Nick lost his balance on the ice and fell against the car, where the policeman pinned him and yanked his hands behind his back.
“What’d you do to her?” The officer growled over the clink of latching handcuffs.
“Nothing, man, I don’t even know her.”
The officer yanked Nick upright and spun him around. “I suppose you don’t know how she got those bruises either.”
At the edge of his sight, Nick watched another uniformed man lower himself to the girl’s level and begin peppering her with questions.
“Look, my band played over at the Riff Rafter tonight. I was just driving home. She stepped out in front of me.”
“How much have you had to drink tonight?”
“Nothing.” A lie, but he was fairly certain the two beers he’d consumed during the gig were now staining the pits of his T-shirt.
“You have any drugs or weapons on you?”
“What? No. Is this really necessary?” Nick held up his cuffed wrists. “I didn’t do anything wrong.”
“Then why does her face look like that?”
“I don’t know. I just told you I don’t know her.”
“Let’s see some ID.”
Nick offered his backside to the officer. “It’s in my wallet.”
He winced as the policeman yanked the billfold from his pocket.
“We need to call EMS. This girl’s talking out of her head.”
Nick looked down at the second officer and the girl. She had drawn into herself, her shoulder resting against the chrome bumper of the car. Her hysteria seemed to wane in the warm glow of the headlights. Her cries had dissolved into a raspy mumble.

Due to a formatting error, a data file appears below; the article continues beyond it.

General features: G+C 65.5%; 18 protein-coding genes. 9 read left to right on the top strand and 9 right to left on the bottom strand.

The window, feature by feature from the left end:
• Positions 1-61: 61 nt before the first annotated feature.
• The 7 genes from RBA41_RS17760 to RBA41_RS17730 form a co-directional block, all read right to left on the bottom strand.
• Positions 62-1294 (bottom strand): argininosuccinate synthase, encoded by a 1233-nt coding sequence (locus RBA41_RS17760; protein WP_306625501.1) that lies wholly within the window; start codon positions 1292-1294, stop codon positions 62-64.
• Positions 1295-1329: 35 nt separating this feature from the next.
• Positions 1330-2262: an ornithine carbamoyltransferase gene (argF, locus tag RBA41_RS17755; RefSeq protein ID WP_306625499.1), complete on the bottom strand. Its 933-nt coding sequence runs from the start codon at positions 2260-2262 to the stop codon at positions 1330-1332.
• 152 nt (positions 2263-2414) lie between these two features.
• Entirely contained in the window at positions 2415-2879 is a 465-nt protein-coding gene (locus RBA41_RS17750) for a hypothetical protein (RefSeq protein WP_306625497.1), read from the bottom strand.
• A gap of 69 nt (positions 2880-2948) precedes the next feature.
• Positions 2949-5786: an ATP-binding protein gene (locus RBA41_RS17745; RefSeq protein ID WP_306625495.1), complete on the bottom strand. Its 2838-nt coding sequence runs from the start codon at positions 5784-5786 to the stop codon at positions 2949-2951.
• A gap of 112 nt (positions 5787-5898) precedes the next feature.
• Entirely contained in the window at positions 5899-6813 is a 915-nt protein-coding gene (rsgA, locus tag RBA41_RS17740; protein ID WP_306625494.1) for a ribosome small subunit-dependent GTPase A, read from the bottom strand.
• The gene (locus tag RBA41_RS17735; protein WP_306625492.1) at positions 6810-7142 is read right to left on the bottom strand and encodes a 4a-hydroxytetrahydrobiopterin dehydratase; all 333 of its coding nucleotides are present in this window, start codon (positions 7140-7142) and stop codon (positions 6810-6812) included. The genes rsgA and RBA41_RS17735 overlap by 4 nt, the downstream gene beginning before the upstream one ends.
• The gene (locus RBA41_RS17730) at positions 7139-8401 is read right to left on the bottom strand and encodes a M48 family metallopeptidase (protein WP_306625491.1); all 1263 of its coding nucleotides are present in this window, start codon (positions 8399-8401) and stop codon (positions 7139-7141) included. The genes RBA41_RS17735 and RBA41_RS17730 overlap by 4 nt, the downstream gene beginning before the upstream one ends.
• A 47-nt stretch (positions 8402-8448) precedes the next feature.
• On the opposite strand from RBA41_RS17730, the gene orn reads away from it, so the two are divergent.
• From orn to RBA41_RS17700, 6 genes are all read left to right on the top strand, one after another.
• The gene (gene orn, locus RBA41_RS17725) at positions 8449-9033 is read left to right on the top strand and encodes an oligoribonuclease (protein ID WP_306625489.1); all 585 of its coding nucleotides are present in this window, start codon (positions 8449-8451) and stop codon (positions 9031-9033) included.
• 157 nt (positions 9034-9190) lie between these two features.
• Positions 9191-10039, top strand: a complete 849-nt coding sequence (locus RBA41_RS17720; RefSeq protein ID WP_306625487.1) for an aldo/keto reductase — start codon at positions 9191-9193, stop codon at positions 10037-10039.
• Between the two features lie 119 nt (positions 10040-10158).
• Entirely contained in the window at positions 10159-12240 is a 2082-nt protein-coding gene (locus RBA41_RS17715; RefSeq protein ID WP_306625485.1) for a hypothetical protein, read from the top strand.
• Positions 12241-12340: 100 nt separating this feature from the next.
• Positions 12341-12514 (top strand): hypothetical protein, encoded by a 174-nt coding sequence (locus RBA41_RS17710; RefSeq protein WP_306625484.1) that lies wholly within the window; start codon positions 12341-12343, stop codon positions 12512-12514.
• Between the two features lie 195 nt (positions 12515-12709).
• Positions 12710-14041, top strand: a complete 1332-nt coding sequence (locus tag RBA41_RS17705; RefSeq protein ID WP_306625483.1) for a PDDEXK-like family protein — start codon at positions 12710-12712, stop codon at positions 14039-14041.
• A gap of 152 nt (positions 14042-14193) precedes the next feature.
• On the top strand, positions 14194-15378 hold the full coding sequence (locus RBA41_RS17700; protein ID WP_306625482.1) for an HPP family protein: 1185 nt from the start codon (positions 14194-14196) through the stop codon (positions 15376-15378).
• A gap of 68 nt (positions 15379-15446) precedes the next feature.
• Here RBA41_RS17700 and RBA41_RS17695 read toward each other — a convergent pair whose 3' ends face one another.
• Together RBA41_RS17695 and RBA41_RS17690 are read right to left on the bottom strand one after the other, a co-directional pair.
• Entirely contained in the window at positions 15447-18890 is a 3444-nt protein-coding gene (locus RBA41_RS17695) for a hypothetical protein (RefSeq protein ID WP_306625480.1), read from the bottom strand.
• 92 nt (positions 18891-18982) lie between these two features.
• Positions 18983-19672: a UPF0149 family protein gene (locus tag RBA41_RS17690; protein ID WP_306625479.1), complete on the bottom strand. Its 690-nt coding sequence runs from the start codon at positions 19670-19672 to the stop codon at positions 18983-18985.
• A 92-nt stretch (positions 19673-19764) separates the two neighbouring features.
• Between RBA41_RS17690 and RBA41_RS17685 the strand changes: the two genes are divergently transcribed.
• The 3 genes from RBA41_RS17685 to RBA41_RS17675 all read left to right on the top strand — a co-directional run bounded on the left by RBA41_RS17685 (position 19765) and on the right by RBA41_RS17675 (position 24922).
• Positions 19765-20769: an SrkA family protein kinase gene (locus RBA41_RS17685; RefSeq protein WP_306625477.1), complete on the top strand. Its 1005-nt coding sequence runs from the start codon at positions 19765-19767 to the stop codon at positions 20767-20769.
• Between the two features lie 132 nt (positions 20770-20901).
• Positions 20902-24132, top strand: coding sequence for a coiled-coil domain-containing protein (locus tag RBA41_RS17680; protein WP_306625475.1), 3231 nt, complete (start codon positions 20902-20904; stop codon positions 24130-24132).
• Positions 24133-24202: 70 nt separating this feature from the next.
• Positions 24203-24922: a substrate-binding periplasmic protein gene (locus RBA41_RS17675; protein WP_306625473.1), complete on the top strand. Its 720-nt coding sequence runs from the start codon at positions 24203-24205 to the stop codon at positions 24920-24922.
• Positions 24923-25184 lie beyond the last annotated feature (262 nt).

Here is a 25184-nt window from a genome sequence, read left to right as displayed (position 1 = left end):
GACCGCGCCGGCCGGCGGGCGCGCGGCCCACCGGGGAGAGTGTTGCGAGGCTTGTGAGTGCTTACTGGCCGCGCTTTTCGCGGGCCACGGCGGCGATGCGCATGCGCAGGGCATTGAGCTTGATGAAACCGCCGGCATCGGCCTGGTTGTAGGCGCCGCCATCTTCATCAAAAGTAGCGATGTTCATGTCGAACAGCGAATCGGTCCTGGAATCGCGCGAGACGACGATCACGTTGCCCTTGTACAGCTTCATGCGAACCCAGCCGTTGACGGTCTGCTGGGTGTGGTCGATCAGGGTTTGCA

One cop walked back to the squad car. The other began digging through the girl’s bag in what Nick assumed was an attempt to find out who she was.
Defying his better judgment, Nick lowered himself as best as he could to her level and tried to coax her back to lucidity. “Hey,” he softly said to her. “What’s your name? What happened to you?”
Small pockets of mist escaped her with each breath. She loosened the embrace she had on herself. Her hands settled on the middle of her body. “Please,” she gulped back tears. “I think my baby’s dead.”
Where can I buy this fabulous book?
About the author
Kathryn Harris has a one-track mind and an eight-track heart.
Her love for the written word is rivaled only by her fascination with rock 'n' roll music and performers from the early 1970s through the early 1990s.
At the tender age of eight, the Nebraska-born dreamer began hiding in the bedroom closet with her parents' manual Smith-Corona typewriter. There, she would write stories that blossomed from her reveries of being a groupie for the Bay City Rollers or the mistress of a member of Duran Duran.
Harris' efforts to become a groupie in real life ended when her mother found out how much money she'd actually spent chasing Def Leppard's tour bus around the Midwest. In addition, her attempts to become a famous musician in her own right failed when she realized it was time to grow up.
Refocusing her goals, Harris began writing professionally in 1998, when she took a job penning obituaries for a mid-sized daily newspaper. She eventually became an entertainment editor, interviewing such performers as Dierks Bentley, "Weird" Al Yankovic, Styx and Nickelback. (Please don't hold the latter against her.)
In 2015, her debut novel THE LONG ROAD TO HEAVEN began running as a weekly news site serial and was simultaneously published by Sunset Street Publishing.
She currently lives in Northeast Nebraska with her guitar-playing husband (go figure), two daughters, two dogs and a raging addiction to college football. #GBR